Where Council applied to strike out Notice of Appeal –
where the land the subject of the appeal had been set aside as open
space in a previous development permit granted by Council over a
site including the land – where Council's solution
invited the Appellant to discontinue – where Appellant had
taken no steps to prosecute appeal, had failed to comply with Court
orders and had not discontinued Planning and Environment court
Rules 2010 (Qld)
Uniform Civil Procedure Rules 1999 (Qld)
Facts: This was an application in pending
proceedings to strike out a notice of appeal lodged by the
Appellant on 24 February 2011. The appeal was against Council's
decision to refuse a development application for a development
permit for the reconfiguration of one lot into seven lots on land
located at Keith Williams Drive, Cardwell.
The Appellant had done nothing to advance the appeal since the
date the Notice of Appeal was filed.
In October 2012, the Appellant's solicitors ceased to act on
its behalf. Also in October, Council's solicitors wrote to the
Appellant disclosing a letter from the original developer of the
Port Hinchinbrook development which indicated that the subject site
had been intended solely for open space purposes.
Council's solicitors informed the Appellant that its
prospects of success in the appeal were minimal at best and invited
it to discontinue the appeal. The Appellant was put on notice that
if any further steps were required, Council would consider seeking
costs on the basis that the proceedings were vexatious and
frivolous. At the time Council's solicitors wrote to the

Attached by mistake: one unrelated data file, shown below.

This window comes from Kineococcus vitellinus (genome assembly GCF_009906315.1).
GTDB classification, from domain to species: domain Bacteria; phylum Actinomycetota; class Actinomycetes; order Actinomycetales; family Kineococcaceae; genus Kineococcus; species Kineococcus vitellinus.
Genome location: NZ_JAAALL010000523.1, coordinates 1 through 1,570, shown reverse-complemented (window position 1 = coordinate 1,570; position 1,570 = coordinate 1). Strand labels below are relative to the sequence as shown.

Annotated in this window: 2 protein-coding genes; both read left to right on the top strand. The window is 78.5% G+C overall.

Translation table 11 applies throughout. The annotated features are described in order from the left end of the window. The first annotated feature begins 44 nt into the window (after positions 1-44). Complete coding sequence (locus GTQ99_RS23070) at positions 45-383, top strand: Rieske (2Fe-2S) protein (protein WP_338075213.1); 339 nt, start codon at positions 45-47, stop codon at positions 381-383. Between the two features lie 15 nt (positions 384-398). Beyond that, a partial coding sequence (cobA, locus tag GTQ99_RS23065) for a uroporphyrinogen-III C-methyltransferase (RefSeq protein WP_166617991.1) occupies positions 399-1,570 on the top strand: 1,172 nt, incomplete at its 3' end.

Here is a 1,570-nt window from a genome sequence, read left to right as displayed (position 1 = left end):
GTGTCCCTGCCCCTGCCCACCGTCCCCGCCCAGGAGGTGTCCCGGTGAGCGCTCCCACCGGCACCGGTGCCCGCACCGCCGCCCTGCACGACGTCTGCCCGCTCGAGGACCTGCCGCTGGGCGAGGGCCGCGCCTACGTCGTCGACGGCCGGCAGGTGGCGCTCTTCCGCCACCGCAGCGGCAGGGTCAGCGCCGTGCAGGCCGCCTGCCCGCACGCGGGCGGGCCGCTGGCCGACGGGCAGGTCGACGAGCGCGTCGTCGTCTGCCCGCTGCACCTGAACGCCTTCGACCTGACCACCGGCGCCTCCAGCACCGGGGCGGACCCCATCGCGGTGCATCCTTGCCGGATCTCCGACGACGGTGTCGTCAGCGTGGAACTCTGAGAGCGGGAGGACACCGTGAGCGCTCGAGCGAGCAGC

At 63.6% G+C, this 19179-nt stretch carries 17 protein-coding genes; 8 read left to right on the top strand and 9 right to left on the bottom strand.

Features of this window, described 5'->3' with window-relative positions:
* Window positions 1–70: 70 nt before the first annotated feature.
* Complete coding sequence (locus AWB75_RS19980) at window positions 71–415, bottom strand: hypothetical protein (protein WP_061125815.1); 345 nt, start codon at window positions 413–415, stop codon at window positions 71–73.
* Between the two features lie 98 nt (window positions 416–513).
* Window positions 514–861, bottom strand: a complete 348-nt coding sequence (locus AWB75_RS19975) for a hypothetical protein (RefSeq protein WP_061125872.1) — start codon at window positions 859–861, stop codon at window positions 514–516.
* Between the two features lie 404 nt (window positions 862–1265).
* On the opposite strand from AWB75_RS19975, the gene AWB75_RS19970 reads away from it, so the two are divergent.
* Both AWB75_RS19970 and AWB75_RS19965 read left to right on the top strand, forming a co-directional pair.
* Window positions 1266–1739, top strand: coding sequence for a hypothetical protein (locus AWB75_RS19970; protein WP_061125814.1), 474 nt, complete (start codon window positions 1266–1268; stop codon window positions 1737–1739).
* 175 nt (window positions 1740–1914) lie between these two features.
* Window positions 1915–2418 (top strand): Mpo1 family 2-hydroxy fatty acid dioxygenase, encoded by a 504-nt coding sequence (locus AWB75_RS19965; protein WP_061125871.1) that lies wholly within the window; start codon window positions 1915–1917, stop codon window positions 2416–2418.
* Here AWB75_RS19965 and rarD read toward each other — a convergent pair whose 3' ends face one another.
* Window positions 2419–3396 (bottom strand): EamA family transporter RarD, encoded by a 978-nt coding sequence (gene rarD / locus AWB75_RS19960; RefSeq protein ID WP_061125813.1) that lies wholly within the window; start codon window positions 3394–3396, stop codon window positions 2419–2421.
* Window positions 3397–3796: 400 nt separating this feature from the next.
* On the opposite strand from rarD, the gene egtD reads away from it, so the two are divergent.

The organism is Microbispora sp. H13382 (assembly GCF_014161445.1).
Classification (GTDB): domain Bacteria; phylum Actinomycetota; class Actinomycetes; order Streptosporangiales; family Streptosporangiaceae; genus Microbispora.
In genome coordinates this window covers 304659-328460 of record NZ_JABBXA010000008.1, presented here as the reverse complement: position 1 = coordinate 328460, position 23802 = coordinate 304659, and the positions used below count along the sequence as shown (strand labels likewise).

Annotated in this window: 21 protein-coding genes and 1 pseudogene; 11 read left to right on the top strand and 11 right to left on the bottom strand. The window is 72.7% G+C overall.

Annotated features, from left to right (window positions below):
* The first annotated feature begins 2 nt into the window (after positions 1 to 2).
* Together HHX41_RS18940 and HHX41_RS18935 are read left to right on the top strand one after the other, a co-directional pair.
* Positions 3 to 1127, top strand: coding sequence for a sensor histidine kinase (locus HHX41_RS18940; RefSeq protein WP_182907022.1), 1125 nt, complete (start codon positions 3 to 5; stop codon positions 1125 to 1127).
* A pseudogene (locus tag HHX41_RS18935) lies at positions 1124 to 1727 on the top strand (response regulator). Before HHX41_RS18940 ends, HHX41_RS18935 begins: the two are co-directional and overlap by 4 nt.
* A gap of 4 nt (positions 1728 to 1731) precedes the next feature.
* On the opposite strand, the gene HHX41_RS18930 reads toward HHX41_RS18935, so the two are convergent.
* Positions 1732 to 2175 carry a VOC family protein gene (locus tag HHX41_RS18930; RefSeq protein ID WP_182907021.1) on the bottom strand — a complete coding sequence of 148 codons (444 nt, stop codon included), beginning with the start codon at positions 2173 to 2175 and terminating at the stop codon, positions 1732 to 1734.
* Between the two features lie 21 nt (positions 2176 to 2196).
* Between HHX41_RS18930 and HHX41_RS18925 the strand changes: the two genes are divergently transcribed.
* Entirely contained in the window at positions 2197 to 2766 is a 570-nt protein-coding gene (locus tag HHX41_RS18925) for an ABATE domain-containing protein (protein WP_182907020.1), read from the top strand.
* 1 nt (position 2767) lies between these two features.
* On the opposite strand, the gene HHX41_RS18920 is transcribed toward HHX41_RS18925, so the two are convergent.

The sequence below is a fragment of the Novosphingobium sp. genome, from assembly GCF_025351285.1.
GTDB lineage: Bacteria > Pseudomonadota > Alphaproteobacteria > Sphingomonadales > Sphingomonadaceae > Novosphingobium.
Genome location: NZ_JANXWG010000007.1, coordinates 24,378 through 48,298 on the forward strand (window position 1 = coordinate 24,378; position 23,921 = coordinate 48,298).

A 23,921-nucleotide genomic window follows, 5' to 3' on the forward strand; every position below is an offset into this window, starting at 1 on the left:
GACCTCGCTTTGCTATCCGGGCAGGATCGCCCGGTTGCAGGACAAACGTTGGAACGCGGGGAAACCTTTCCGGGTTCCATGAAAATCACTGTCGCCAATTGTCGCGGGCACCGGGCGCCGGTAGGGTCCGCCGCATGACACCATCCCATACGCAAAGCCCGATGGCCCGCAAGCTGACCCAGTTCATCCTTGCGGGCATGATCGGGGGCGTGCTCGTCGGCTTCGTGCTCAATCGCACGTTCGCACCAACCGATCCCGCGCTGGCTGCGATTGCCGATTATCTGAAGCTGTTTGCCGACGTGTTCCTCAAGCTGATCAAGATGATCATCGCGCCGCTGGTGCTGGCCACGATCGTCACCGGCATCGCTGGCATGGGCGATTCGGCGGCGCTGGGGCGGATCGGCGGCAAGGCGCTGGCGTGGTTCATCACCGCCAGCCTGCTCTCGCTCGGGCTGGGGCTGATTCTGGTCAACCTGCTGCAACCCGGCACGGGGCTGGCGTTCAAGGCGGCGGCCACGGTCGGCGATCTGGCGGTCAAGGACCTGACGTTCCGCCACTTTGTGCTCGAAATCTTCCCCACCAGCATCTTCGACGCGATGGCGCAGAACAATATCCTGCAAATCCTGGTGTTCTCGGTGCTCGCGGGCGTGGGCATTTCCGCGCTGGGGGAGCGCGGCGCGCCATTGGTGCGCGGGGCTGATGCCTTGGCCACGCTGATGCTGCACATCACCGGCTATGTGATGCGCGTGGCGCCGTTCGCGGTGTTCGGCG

Appellant it was in conflict with a number of the mandatory rules
of the Planning and Environment Court Rules 2010.
The Appellant did not appear at the hearing of the
Decision: The Court held, in awarding costs on
the standard basis, that:
The prospects of success in the appeal were minimal. There had
been disobedience of Court orders and directions. There had been
disobedience of Court rules. The delay was entirely attributable to
the Appellant. There was no satisfactory explanation for the delay
and the material suggested that the Appellant had treated the
requirements of the Court with contempt.
Council suffered prejudice in its capacity as a government
entity representing the members of the Shire for which it was
The Appellant's disobedience of Court orders and failure to
comply with Court rules and its action in not taking any steps at
all to advance its appeal despite a number of Court orders to that
effect, suggest that the proceeding could be properly characterised
as being frivolous, and/ or vexatious.
The appeal should be struck out and the Appellant should pay
Council's costs of and incidental to the proceeding on the
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